Hamer was the victim of forced sterilization in 1961, a procedure common as a way to reduce the African American population.  She had gone in for one problem and while under anesthesia, was sterilized.

She worked to give African Americans the right to vote.  In June 1963, after successfully registering to vote, Hamer and several other black women were arrested for sitting in a “whites-only” bus station restaurant in Charleston, South Carolina. At the jailhouse, she and several of the women were brutally beaten, leaving Hamer with lifelong injuries from a blood clot in her eye, kidney damage, and leg damage.  We forget the price people pay for the right to vote...and hope they use that hard-won right wisely this year!

Every year we had "Yanomami season" at The Secretariat.  I don't know what classes at the university studied the Yanomami, but we typists certainly had a good education in  their culture.  The Yanomami are a group of approximately 35,000 indigenous people who live in several villages in the Amazon rain forest.  They are a somewhat violent people and according to Wikipedia, the most common cause of death among them is warfare.  Their history and society information is fascinating.

Some of the experiences were not so pleasant.  I don't remember the topic of the dissertation I typed for a guy who was so exacting and demanding that after I had typed 100 or so pages, he decided he didn't like the way the letter "d" looked in the font I was using and wanted me to go back and remove every d and replace it with another font.  That's when I told him he could have his dissertation at no charge because I would not deal with him any more.  He eventually relented and accepted the "d" but the changes he made while I worked with him were many and we were at each other's throats most of the time.

We also went through AMCAS season..  The AMCAS is the American Medical College Application and there was a very rigorous form that had to be filled out for students applying to medical school.  The form included a one page resume of everything pertinent the student had done.  You could not exceed the margins of the box into which the information had to be typed and everyone wanted to get as much information in it as possible.  I remember the numerous times I had to print one application (thank goodness we had memory typewriters by then) for a guy whose statement started at the top left of the page and the last word was at the bottom right.  That was an amazing piece of juggling on our part (his and mine) to get it all in and to get it to fit on the form.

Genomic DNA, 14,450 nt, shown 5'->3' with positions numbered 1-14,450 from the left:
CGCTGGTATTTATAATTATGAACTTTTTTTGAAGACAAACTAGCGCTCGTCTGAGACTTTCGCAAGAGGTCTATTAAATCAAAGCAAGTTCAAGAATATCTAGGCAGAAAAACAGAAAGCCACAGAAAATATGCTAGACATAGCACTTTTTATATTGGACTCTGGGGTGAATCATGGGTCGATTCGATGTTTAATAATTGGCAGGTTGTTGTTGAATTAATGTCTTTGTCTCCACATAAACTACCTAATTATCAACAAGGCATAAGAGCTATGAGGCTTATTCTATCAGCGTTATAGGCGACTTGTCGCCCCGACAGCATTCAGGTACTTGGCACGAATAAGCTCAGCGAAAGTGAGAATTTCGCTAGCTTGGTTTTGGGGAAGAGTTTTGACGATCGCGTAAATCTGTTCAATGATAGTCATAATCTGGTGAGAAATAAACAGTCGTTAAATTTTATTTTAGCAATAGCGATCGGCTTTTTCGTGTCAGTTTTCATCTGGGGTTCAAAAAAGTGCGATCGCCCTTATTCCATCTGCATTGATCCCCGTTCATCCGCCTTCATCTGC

We also had our characters, like the guy who was a former high school teacher who had a mental breakdown and was not in his right mind.  He talked to imaginary people all the time and on some level knew he was crazy because he would apologize when one of his invisible friends appeared and then go outside of the office for a heated discussion.  I think this was the guy who was obsessed with magician David Copperfield because of the things he made disappear and wet out to prove he was from another planet.  The guy eventually went on to self-publish a book and I bought it to send to my friend Melody, who also dealt with him.

It was an interesting experience working for a typing service.  We were responsible for getting several university jocks through school by helping them with their papers.  In this day of computers and the internet I suspect that typing services have gone out of business.  I know the two I worked for in town have.  But those were interesting days to be sure.

And I will probably be thinking about F. Scott Fitzgerald all day today.



Yanomami woman